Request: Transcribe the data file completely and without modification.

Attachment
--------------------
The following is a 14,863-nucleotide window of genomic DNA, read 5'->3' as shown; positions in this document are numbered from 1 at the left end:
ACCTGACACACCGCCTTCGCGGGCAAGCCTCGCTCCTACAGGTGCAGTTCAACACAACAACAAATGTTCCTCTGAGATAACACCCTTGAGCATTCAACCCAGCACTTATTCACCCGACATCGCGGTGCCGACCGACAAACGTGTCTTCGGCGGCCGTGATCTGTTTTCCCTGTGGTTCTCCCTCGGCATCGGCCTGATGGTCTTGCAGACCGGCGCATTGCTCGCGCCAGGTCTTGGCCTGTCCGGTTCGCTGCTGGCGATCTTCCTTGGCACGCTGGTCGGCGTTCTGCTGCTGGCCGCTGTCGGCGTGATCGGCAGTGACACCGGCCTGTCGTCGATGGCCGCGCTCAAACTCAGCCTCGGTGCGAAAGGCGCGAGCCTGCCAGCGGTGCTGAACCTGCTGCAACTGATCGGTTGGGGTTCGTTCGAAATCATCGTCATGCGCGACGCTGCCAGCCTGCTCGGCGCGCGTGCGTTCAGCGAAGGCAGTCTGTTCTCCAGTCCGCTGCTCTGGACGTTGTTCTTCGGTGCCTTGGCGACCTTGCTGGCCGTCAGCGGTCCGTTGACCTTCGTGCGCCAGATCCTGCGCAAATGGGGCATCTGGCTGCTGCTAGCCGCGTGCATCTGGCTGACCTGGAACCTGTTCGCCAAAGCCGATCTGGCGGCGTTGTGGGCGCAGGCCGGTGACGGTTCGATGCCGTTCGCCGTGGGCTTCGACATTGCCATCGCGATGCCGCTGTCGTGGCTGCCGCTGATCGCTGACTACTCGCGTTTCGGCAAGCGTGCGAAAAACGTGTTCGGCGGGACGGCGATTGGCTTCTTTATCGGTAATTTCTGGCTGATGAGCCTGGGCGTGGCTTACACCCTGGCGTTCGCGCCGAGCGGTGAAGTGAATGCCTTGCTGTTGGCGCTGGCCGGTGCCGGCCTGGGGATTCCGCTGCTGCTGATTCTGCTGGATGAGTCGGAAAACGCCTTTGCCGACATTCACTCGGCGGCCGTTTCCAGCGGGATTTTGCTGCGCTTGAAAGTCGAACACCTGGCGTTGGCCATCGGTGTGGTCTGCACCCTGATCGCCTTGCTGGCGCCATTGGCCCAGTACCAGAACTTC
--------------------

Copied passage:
The following is a 14,863-nucleotide window of genomic DNA, read 5'->3' as shown; positions in this document are numbered from 1 at the left end:
ACCTGACACACCGCCTTCGCGGGCAAGCCTCGCTCCTACAGGTGCAGTTCAACACAACAACAAATGTTCCTCTGAGATAACACCCTTGAGCATTCAACCCAGCACTTATTCACCCGACATCGCGGTGCCGACCGACAAACGTGTCTTCGGCGGCCGTGATCTGTTTTCCCTGTGGTTCTCCCTCGGCATCGGCCTGATGGTCTTGCAGACCGGCGCATTGCTCGCGCCAGGTCTTGGCCTGTCCGGTTCGCTGCTGGCGATCTTCCTTGGCACGCTGGTCGGCGTTCTGCTGCTGGCCGCTGTCGGCGTGATCGGCAGTGACACCGGCCTGTCGTCGATGGCCGCGCTCAAACTCAGCCTCGGTGCGAAAGGCGCGAGCCTGCCAGCGGTGCTGAACCTGCTGCAACTGATCGGTTGGGGTTCGTTCGAAATCATCGTCATGCGCGACGCTGCCAGCCTGCTCGGCGCGCGTGCGTTCAGCGAAGGCAGTCTGTTCTCCAGTCCGCTGCTCTGGACGTTGTTCTTCGGTGCCTTGGCGACCTTGCTGGCCGTCAGCGGTCCGTTGACCTTCGTGCGCCAGATCCTGCGCAAATGGGGCATCTGGCTGCTGCTAGCCGCGTGCATCTGGCTGACCTGGAACCTGTTCGCCAAAGCCGATCTGGCGGCGTTGTGGGCGCAGGCCGGTGACGGTTCGATGCCGTTCGCCGTGGGCTTCGACATTGCCATCGCGATGCCGCTGTCGTGGCTGCCGCTGATCGCTGACTACTCGCGTTTCGGCAAGCGTGCGAAAAACGTGTTCGGCGGGACGGCGATTGGCTTCTTTATCGGTAATTTCTGGCTGATGAGCCTGGGCGTGGCTTACACCCTGGCGTTCGCGCCGAGCGGTGAAGTGAATGCCTTGCTGTTGGCGCTGGCCGGTGCCGGCCTGGGGATTCCGCTGCTGCTGATTCTGCTGGATGAGTCGGAAAACGCCTTTGCCGACATTCACTCGGCGGCCGTTTCCAGCGGGATTTTGCTGCGCTTGAAAGTCGAACACCTGGCGTTGGCCATCGGTGTGGTCTGCACCCTGATCGCCTTGCTGGCGCCATTGGCCCAGTACCAGAACTTC